Urban Cinefile
"It only took four pages and I was laughing hysterically; I knew I had to do it."  -Geoffrey Rush on reading the script of Shakespeare in Love
 The World of Film in Australia - on the Internet Updated Friday May 22, 2020 

Printable page PRINTABLE PAGE



Review by Brad Green:
Fortune cookies are always so bloody unoriginal. Usually you donít even get your fortune. Just some proverb thatís been around since the days of, say, Confucius. Who probably wrote it. Even the magic ones donít offer anything fresh if the premise of Freaky Friday is to be believed. Mother and daughter share a Chinese meal, and before you can say, ďConfucius sayÖĒ theyíve switched bodies.†

Just for once Iíd like to see a fortune cookie with a fresh message. ďOpening fortune cookies is a big waste of time,Ē or, ďfortune cookies are a major source of tooth decayĒ, or for the magic ones that can facilitate the swapperoos, how about something beyond male switches with female, or young switches with old? How come we never see brainiac switches with bimbo? Sure one party would end up with all the advantage, but who said lifeís fair? No fortune cookie Iíve ever read.

Anyway, the problem for this soundtrack is that the plot relies on accentuating the generation gap, and one of the devices is to make the daughter a garage band guitarist. The music reflects this, which means of course that itís mostly awful. Again I blame fortune cookies. How come screen writers, who are renowned for ordering in Chinese delivery as they burn the midnight oil over their manuscripts, never find a cookie in the box with some sage advice like, ďMake the daughter a budding concert pianist.Ē

As it is, the opening track here is actually rather good. A sturdy guitar riff and solid melody allows Lindsay Lohan to belt out a no frills rocker of the kind that would have once been a big hit for Pat Benatar. However, from its final chords the garage door swings open and out roll some very ordinary sounds.

Fresh from destroying The Police classic Message In A Bottle on the latest Rugrats soundtrack, American Hi-Fi pose a question here that would test the wisdom of a fortune cookie guru. Is it worse for them to savage a great song, or do what they do here and deliver a wretched performance of one of their own wretched numbers? And if thatís not enough to test a cookieís cleverness, how about this? Why is it considered cool for grungy garage bands to whine through their noses, but country twang is deemed as hip as a knee bone? If the cookies donít have the answer perhaps the lead singer of the Halo Frinlies can help, because she racks one up for the chicks in almost matching American Hi-Fiís tuneless honking.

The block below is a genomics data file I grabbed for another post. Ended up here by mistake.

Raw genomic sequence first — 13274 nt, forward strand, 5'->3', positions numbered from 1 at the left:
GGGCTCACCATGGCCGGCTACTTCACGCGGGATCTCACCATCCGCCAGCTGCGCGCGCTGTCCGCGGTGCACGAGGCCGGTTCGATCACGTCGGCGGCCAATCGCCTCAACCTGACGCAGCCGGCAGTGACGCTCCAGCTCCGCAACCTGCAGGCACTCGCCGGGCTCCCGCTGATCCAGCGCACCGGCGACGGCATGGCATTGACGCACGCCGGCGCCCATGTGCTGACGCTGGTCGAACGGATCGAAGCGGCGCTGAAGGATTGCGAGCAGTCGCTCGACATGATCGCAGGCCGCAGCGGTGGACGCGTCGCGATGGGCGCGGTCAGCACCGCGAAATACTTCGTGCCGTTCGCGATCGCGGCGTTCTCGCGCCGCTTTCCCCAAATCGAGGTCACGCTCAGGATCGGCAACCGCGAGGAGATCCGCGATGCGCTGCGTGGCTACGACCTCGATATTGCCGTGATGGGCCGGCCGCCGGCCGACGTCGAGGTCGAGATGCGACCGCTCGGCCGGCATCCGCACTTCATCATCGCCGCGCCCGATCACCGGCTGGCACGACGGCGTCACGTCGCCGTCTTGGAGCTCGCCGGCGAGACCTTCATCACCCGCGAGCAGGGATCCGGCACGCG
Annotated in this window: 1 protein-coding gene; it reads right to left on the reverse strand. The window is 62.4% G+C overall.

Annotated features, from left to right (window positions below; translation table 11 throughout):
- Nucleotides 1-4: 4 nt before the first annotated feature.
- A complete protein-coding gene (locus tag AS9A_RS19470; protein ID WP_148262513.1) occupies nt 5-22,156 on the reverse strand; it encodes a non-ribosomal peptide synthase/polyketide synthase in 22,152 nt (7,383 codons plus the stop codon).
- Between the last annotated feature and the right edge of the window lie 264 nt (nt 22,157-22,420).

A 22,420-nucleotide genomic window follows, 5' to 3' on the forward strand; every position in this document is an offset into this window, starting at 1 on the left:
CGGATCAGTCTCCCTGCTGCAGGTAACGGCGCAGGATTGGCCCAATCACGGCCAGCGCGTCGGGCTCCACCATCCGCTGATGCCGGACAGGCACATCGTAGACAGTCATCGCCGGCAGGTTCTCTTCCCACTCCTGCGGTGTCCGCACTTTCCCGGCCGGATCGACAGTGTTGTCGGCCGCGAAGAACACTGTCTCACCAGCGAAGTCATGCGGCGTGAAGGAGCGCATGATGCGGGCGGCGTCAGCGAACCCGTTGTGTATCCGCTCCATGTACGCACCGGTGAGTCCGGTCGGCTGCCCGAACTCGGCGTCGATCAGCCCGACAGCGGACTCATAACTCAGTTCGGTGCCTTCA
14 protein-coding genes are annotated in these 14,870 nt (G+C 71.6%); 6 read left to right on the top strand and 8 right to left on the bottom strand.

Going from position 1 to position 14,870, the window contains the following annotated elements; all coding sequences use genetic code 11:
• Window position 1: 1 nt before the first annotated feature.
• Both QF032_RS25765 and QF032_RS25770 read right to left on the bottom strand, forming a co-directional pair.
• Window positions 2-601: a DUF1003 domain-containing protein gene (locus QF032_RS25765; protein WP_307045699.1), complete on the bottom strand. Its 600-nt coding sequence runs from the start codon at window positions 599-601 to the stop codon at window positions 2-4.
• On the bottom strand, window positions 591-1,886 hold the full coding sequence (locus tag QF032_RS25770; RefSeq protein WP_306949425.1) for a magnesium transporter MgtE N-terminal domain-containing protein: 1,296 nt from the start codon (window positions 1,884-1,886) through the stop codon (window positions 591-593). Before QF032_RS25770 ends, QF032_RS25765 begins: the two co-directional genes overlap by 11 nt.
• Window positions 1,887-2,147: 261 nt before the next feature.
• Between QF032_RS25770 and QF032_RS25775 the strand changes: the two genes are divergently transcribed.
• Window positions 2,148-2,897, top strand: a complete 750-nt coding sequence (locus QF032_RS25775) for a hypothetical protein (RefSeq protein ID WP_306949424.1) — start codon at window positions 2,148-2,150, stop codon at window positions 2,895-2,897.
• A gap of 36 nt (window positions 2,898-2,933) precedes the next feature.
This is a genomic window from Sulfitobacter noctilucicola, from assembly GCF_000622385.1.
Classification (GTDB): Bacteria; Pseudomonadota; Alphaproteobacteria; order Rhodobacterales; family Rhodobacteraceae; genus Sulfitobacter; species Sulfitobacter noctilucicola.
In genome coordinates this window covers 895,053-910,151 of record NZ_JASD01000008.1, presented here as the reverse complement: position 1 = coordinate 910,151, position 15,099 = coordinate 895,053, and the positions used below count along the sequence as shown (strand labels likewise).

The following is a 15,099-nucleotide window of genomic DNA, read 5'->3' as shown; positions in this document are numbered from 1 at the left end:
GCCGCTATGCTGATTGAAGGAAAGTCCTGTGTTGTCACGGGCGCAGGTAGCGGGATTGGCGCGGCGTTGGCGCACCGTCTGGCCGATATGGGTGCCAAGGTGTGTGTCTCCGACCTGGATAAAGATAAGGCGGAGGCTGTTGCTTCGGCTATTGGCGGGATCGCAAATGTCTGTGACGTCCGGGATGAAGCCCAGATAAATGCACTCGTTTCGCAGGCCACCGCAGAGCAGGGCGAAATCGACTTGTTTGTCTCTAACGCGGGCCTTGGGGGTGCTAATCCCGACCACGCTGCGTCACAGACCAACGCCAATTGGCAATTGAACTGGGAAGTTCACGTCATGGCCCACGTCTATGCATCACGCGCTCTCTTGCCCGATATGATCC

Less of an imponderable is Lillixís cover of What I Like About You, one of those perennial pop weeds that keep cropping up to prove the theory that the more annoying a melody the more likely it is to stick in our heads. Even worse is a song by Lash called Beauty Queen that embodies all the profound artistic sensibility and metaphorical significance of a Miss World pageant; and in an apparent attempt at comic relief we get Chad Michael Murrayís a cappella stab at Brittany Spearsí Baby One More Time, an effort that would struggle to win a worldís worst shower singer pageant. Genuine comic relief is much needed by this stage, but this is about as funny as watching an uncoordinated acrobat break their neck attempting a cartwheel. Mind you listening to Joey Ramone shred the gorgeous melody of What A Wonderful World is about as painful as actually suffering the broken neck.

Still, Christina Vidal, Forty Foot Echo and Ashlee Simpson all deliver strong songs that really donít deserve to be buried beneath such tripe. And the best track, though completely incongruous with the rest of the record, is Rolfe Kentís orchestral composition simply titled Fortune Cookie. Itís a delightfully schizoid conceit that creates a daisy chain of disparate styles. Ominous strings become whimsical strings, thereís a little piano, some sparse echoing percussion, violin accents, violin glissandos, a momentís reggae, a few pounding big drums and basically it never seem to know where itís going, and doesnít seem to care, and neither should we because it works all the way.†

Itís the perfect representation really of a topsy-turvy, switcheroo scenario; and a full-on score of this kind would have made for a terrific CD. Iím still not enticed by the old mother-daughter swap though, and I think Iíve got a suggestion that will not only improve the next of these movies but ensure a scintillating soundtrack to boot. Imagine Kylie Minogue and James Morrison sharing one of those cookies. Poor Kylie mightnít find herself quite as popular wearing Jamesís physiognomy, but the mind absolutely boggles at what the virtuoso trumpeter could do with Kylieís finely tuned botty.†

Published September 25, 2003

Email this article


TITLE: Freaky Friday
ID: 337392
Hollywood Records/FMR
ARTISTS: Lindsay Lohan; Simple Plan; Lillix; American Hi-Fi; Forty Foot Echo; Halo Friendlies; Christina Vidal; Chad Michael Murray; Bowling For Soup; The Donnas; Andrew W.K.; Diffuser; Lash; Ashlee Simpson; Joey Ramone; Rolfe Kent

© Urban Cinefile 1997 - 2020